Al-Haq’s research and advocacy on concerns about business involvement in abuses of human rights and breaches of humanitarian law, listed on its website particularly in this section, has included:

  • Al-Haq has called on companies to pull out of the Jerusalem Light Rail project insofar as it runs through Occupied Palestinian Territory, connects Israeli settlements built on Palestinian land, fragments Palestinian land, and restricts free movement of Palestinians. For example, see Al-Haq’s Feb 2019 and May 2019 statements about Canadian company Bombardier.  Companies that withdrew from bidding for the Light Rail project include Bombardier, French firms Alstom and Systra, German firm Siemens, and Australian firm Macquarie.  In 2012, the UN Human Rights Council had expressed its “grave concern” at “The Israeli decision to establish and operate a tramway between West Jerusalem and the Israeli settlement of Pisgat Zeev, which is in clear violation of international law and relevant United Nations resolutions” (Resolution 19/17, paragraph 4e).
  • A 2019 submission to the UN working group developing a draft treaty on business and human rights, and continued advocacy and analysis in that regard.
  • A 2019 submission to the UN Human Rights Council Advisory Committee in support of a treaty on the right to development.
  • Raising concerns in a 2019 statement about Airbnb and a 2019 letter to Booking.com, that by listing properties in Israeli settlements in Occupied Palestinian Territory, these firms are transgressing international law.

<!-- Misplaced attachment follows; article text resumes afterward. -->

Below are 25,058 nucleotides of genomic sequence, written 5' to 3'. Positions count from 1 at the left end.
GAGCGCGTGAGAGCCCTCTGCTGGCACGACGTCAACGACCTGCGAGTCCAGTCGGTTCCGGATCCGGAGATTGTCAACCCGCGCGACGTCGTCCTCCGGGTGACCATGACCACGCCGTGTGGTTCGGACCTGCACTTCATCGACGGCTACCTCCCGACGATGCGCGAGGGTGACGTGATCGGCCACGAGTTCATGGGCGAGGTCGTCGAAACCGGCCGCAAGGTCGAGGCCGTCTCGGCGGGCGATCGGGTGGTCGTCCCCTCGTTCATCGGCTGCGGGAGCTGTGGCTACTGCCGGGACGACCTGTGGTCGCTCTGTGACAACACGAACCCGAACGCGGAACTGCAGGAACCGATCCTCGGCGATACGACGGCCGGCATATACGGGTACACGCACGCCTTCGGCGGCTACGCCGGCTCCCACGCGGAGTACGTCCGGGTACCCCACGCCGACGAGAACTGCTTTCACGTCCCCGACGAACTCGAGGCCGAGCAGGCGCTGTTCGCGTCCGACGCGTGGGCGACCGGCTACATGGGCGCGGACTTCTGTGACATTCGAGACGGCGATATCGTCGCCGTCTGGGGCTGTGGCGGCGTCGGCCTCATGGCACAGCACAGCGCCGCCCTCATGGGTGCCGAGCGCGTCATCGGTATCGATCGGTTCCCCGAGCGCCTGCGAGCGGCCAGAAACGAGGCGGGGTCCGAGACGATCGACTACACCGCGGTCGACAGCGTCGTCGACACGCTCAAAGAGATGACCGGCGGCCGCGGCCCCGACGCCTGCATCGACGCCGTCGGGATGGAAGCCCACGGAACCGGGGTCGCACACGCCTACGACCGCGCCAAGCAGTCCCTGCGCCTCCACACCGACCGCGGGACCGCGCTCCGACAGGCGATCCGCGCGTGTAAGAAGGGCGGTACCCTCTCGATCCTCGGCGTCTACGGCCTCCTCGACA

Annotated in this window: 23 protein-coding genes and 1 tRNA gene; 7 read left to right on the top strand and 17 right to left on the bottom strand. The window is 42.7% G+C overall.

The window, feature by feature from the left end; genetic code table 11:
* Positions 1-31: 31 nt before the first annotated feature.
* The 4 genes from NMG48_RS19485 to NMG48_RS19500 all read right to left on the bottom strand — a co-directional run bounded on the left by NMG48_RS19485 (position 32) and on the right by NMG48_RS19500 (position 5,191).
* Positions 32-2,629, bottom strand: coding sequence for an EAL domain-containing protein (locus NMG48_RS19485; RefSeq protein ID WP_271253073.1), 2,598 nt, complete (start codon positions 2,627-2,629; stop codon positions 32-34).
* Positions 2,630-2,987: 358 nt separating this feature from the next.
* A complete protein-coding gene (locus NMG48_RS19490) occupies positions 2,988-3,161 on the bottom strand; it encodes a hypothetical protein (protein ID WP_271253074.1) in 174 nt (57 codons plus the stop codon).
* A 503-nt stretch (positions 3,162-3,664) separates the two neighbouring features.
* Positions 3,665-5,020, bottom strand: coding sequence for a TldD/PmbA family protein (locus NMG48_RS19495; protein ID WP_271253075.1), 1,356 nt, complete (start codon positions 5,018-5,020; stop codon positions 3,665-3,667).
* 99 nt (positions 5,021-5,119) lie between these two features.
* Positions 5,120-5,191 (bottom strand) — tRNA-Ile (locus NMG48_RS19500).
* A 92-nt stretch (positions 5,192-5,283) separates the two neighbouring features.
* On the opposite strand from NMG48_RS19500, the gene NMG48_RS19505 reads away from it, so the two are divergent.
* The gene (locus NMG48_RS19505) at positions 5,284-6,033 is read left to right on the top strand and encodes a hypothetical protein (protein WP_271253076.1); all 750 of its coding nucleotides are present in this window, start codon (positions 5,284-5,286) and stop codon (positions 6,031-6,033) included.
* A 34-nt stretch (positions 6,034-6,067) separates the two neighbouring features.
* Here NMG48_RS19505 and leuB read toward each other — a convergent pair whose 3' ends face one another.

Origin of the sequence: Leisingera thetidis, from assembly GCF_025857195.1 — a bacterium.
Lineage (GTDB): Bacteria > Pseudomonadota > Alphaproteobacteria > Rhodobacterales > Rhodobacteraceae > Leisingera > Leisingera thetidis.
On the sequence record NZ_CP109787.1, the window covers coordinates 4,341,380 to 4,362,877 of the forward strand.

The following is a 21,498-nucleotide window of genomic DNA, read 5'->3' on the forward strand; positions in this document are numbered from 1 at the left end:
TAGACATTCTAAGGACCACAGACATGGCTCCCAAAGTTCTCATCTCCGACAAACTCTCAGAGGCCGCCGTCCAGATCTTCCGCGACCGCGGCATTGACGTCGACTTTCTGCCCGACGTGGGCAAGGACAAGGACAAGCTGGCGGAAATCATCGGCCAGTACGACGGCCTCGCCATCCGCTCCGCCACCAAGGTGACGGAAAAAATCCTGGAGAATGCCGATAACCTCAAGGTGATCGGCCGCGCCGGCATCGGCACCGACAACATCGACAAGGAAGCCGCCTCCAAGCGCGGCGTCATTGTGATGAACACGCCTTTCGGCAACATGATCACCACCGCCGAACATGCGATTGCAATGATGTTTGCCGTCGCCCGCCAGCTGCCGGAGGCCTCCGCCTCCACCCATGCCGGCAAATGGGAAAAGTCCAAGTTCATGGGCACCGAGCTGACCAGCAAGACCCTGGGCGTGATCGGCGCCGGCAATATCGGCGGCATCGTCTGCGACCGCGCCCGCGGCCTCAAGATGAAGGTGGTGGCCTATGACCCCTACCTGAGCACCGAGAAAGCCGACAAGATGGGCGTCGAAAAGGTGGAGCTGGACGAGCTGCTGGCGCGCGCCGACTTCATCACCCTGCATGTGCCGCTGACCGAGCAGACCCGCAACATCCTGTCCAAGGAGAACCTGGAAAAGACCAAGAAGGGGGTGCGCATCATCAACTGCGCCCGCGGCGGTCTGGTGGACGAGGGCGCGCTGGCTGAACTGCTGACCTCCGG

• 2018 advocacy and research on Ireland’s Control of Economic Activities (Occupied Territories) Bill 2018, to prohibit the import of settlement products and services to Ireland.
  • Al-Haq’s advocacy, including a 2018 joint briefing paper, calling for corporate accountability in situations of armed conflict to be included in the International Law Commission’s (ILC’s) draft principles on the protection of the environment. The principles adopted by the ILC in 2019 did include such a principle.
  • A 2018 joint communication to the International Criminal Court about the alleged pillage of Palestinian natural resources by private actors including Israeli and multinational corporations.
  • A 2018 letter to Honda Motor Co., highlighting Honda’s complicity (through its Israeli affiliate Mayer) in violations of international humanitarian law perpetrated in Israeli settlements in Occupied Palestinian Territory. Honda failed to respond to these concerns when invited to do so by Business & Human Rights Resource Centre.
  • Raising concerns in 2018 about Chinese company Hubey Pengdun Group, in relation to its partnership with a winery based in an Israeli settlement in Occupied Palestinian Territory: “Grapewashing the Occupation: The Case of the Chinese Hubey Pengdun Group”.
  • Responding to German multinational HeidelbergCement in 2017 about its quarries in Occupied Palestinian Territory, expropriating natural resources in contravention of international law. In June 2015 Norway’s largest pension fund KLP had excluded HeidelbergCement from its investment portfolio, due to its operations in the occupied West Bank.
  • A 2015 letter calling on the Dutch Government to prevent the export of dogs by Dutch firms to the Israeli security forces, given their use to attack and intimidate Palestinian civilians. The letter includes links to videos of dogs attacking a 53-year old woman and a 20-year-old boy.
  • A 2013 report on the discriminatory appropriation of water in the occupied West Bank (for sale to Israeli settlers) by Mekorot, the national water company of Israel: “Water For One People Only: Discriminatory Access and ‘Water-Apartheid’ in the OPT [Occupied Palestinian Territory]”.

Al-Haq